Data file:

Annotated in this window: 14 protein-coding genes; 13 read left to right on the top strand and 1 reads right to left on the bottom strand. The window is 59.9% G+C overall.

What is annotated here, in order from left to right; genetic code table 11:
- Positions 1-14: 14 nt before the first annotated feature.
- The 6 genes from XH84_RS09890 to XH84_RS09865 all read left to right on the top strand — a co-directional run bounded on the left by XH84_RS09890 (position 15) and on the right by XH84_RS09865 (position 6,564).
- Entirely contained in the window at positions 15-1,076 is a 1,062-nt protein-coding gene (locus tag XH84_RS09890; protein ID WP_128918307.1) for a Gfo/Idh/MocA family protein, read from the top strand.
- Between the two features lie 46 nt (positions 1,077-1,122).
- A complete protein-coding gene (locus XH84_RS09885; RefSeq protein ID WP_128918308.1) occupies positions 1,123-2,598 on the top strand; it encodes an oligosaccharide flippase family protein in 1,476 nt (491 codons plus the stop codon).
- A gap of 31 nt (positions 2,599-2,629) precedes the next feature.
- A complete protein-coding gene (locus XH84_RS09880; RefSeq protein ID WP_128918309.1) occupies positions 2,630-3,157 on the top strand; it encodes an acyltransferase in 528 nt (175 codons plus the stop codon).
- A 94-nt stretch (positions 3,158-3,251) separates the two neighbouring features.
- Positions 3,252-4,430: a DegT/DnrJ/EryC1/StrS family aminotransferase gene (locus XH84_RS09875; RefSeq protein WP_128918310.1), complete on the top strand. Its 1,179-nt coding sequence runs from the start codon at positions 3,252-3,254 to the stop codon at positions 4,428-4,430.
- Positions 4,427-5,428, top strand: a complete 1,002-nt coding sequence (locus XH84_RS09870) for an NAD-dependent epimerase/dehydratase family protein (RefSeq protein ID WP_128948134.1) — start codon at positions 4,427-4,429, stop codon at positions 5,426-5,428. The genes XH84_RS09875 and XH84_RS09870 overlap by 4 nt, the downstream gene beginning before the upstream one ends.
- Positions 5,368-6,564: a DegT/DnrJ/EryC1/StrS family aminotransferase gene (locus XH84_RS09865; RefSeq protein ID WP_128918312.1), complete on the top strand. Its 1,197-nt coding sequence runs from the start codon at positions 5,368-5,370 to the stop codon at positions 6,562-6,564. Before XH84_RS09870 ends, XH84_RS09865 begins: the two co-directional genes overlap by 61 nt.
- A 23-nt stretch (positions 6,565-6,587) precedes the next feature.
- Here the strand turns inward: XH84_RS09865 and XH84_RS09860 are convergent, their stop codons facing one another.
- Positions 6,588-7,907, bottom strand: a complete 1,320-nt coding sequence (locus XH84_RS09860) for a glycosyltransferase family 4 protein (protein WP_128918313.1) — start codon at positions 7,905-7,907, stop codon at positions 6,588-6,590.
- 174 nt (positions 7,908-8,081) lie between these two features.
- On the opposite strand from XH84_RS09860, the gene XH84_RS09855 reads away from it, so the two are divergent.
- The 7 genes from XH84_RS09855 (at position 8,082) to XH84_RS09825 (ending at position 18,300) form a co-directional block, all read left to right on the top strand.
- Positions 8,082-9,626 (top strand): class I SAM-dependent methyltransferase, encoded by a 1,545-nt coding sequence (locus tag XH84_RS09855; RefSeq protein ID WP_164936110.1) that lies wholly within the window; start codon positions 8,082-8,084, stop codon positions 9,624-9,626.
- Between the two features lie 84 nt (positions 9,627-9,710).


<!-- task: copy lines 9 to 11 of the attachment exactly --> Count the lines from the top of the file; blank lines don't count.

- A complete protein-coding gene (locus XH84_RS09880; RefSeq protein ID WP_128918309.1) occupies positions 2,630-3,157 on the top strand; it encodes an acyltransferase in 528 nt (175 codons plus the stop codon).
- A 94-nt stretch (positions 3,158-3,251) separates the two neighbouring features.
- Positions 3,252-4,430: a DegT/DnrJ/EryC1/StrS family aminotransferase gene (locus XH84_RS09875; RefSeq protein WP_128918310.1), complete on the top strand. Its 1,179-nt coding sequence runs from the start codon at positions 3,252-3,254 to the stop codon at positions 4,428-4,430.